1. Concordia University Disinvites Harvard Professor Harvey Mansfield over Scientific Views on Gender 

Reason reports: 

Mansfield is a political conservative, and his views on gender reflect his conservative outlook. No doubt many people would disagree with them—especially those on the hyper-woke left, whose gender-related opinions are not shared by the vast majority of the population. If this means that Mansfield should be denied a platform, then no one who has ever expressed a problematic opinion on any matter would be deemed fit to speak on campus  

  1. Conception Rate Rising for Women Over 40 

The Economist has more

In her 20s, Claire Fenelon was much too busy to have children. After going to university as a mature student, she spent a year in Australia then a few months in France, picking up the language. “I didn’t want to feel I was missing out,” she says. But by the time she was ready to settle down, she struggled to find the right man. At 39, she froze her eggs. Eight years later and still lacking a partner, she decided to “go solo”, giving birth to a son with the help of a sperm donor. “I was desperate to have kids,” she says. “But I didn’t want to have them with the wrong person.” 

Ms Fenelon belongs to a growing cohort of middle-aged women on maternity wards. As in other rich countries, the fertility rate in England and Wales is dwindling. But among women aged 40 and over the conception rate is rising. It jumped by 2.6% in 2017 and has more than doubled since 1990, according to statistics published on April 15th. Meanwhile, at the other end of the age spectrum, an even starker change is afoot. The official figures chart the tenth consecutive annual fall in the rate of teenage pregnancies. Since 2007 the conception rate for 15- to 17-year-old girls has dived by 57%. The conception rates of the youngest and oldest mothers are now close to converging. Middle-aged maternity may soon be more common than teenage pregnancy.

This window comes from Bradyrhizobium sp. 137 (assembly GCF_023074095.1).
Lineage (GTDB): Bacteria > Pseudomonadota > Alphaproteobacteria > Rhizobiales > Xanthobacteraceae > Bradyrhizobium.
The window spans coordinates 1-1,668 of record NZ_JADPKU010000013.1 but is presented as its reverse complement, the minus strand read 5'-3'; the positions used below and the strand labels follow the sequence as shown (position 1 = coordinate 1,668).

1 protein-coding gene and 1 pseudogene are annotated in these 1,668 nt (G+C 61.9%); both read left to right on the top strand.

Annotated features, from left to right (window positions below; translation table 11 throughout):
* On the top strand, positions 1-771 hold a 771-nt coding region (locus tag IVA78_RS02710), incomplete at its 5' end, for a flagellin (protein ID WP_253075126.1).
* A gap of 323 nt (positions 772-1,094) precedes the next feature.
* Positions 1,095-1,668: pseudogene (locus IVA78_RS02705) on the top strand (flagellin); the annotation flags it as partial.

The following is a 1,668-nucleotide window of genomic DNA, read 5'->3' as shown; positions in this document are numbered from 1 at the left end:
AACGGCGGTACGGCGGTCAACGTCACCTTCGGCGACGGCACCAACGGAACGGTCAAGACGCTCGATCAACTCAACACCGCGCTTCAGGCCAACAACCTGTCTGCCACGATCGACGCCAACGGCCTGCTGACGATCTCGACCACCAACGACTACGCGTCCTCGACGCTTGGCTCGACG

1. It’s Time to Take Away the iPads from Kids in Restaurants 

A CNN contributor finds that he “gets judgy” when he sees zoned out kids in restaurants: 

I try to be restrained in my judgments of other parents. We have so many obligations and pressures when it comes to parental duties that it’s probably more detrimental to kids if their parents are further stressed by worrying that they’re doing it all wrong. 

I think of this column as a gut check — encouraging some self-awareness and experimentation to see whether you can find something that improves your relationship with your kids or makes parenting easier or more enjoyable. For the most part, I believe that parents know what’s best for their kids.